A white sun beat down from a white sky onto the alkali landscape, where the only primary colors to be seen for miles were the dust-covered blue uniform and bright pink face of Lieutenant Barrow Bigbee.
“Think they’ll have fresh horses for us at this Gonzalez Station, Zeiter?” Bigbee asked Mule Zeiter, his scout and guide to his first posting here in Arizona Territory after graduating 80th in the West Point Class of 1872.
The alkali-coated Zeiter turned in his saddle, scanning 360 degrees of horizon, never taking his eyes off the bleached distance, and said, “They sure as hell better, Lieutenant Sonny Boy, or we’ll be hub-deep in the shit pile should some Cibecue Apache boys decide to have us for lunch with their afternoon tizwin.”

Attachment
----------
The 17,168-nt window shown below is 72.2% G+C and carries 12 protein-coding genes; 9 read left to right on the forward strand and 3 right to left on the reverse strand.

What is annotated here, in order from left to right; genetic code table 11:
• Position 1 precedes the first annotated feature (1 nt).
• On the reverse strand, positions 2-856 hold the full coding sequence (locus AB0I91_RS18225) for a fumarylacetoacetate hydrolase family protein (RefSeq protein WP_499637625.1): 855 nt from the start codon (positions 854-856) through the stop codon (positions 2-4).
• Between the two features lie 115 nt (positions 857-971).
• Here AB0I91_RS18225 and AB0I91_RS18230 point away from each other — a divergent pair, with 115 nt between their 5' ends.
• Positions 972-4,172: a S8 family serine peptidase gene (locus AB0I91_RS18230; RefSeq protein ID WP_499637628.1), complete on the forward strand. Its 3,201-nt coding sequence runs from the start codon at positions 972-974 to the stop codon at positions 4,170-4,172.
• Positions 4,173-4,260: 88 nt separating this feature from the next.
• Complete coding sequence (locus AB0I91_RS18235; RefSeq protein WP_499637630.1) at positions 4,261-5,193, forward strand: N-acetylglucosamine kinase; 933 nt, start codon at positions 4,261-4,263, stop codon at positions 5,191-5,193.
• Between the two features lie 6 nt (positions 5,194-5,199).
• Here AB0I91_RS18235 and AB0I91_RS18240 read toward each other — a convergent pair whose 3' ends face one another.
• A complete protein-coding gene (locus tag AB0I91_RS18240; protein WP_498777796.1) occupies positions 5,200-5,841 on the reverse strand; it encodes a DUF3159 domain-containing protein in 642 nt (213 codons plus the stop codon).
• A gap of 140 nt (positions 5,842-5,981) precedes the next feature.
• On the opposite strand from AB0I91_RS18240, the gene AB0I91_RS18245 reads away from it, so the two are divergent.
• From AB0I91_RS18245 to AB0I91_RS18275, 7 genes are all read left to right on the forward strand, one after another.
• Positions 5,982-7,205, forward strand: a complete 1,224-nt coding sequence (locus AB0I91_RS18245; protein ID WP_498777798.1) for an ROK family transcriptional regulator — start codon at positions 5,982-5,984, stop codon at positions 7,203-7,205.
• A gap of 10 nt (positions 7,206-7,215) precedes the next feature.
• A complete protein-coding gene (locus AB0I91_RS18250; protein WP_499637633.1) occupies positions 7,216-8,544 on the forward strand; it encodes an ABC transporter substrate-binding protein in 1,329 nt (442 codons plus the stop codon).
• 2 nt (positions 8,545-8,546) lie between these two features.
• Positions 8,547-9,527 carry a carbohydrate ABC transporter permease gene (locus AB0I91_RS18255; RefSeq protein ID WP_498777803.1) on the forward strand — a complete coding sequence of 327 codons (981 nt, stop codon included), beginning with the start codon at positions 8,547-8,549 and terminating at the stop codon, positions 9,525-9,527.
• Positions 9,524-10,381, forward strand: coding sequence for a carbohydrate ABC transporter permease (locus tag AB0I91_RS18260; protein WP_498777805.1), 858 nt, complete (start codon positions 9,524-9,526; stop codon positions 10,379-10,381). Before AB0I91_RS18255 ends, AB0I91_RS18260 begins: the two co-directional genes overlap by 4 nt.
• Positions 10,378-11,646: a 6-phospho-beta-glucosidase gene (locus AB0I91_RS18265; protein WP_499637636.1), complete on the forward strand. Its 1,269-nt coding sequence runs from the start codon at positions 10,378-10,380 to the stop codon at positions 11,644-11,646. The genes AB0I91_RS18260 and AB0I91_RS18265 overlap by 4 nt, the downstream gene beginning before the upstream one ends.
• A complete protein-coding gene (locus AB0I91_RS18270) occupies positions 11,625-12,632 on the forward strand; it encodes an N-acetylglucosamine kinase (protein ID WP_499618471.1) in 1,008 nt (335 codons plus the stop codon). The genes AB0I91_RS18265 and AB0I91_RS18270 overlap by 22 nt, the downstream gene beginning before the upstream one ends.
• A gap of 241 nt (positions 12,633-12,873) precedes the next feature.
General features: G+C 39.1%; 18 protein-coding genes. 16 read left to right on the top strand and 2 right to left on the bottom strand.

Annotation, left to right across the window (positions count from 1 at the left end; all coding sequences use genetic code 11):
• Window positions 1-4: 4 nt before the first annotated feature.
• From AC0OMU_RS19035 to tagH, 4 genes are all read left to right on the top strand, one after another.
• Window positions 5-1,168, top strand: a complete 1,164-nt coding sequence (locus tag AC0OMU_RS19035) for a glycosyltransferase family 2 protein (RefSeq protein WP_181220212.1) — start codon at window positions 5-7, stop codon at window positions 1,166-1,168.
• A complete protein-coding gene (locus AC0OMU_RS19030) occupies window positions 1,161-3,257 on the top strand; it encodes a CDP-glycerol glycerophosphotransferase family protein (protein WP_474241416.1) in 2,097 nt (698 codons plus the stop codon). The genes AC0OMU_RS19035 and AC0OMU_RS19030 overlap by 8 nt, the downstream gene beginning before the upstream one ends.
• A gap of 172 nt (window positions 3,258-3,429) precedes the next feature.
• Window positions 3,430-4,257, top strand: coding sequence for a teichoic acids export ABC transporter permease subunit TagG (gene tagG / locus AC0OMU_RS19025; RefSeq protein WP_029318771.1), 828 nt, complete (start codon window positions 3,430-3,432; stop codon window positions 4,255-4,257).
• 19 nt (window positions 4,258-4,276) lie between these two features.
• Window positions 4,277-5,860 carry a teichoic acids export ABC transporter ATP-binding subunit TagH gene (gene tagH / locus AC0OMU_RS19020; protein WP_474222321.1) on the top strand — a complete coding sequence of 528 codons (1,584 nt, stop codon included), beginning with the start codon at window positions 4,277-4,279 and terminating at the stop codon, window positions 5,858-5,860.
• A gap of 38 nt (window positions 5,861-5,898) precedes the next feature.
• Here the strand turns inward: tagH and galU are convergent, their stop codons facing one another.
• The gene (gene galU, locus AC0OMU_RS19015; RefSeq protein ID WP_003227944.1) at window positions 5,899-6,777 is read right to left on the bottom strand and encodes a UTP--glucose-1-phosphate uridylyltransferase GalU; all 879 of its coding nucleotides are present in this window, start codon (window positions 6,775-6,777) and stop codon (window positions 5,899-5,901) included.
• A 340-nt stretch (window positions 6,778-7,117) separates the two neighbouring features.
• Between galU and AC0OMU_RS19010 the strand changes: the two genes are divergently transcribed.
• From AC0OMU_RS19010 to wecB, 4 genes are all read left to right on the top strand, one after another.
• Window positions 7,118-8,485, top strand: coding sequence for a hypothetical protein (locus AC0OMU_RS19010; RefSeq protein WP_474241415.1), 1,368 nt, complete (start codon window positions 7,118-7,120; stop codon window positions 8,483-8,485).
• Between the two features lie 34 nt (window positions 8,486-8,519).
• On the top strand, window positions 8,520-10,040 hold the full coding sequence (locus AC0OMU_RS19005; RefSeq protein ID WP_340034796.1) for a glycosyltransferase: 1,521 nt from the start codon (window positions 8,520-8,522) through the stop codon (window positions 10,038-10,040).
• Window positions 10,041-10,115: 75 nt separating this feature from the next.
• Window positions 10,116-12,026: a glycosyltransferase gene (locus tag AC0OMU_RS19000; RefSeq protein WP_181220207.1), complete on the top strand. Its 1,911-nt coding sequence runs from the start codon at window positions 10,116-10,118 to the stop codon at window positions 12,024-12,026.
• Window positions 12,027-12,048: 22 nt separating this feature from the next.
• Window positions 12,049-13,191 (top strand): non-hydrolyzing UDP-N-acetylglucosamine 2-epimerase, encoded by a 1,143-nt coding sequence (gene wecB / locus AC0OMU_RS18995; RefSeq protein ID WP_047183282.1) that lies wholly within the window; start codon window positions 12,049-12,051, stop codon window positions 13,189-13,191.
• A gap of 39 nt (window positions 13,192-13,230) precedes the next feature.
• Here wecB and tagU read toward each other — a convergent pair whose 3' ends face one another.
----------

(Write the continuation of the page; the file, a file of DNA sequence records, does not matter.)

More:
“Am I to believe your magical Apache warriors can stalk and hide in ambush for us behind this stuff?” Bigbee laughed, pointing at the barren white landscape, broken only by a wide scatter of scrub creosote bushes.
In that instant, the pure whiteness of the scene was marred by the blood spattered from Lt. Bigbee’s head after a .50 caliber bullet from an unseen Cibecue’s Spencer carbine passed through it and into the shoulder of Mule Zeiter, who spurred his spent gelding for all he was worth, hissing in answer, “Yes.”
Yeah, another five-sentence Western. This one inspired by Lillie McFerrin’s prompt word FRESH. Oh, and tizwin is a corn-based beer-like drink historically brewed by Native people in the American Southwest.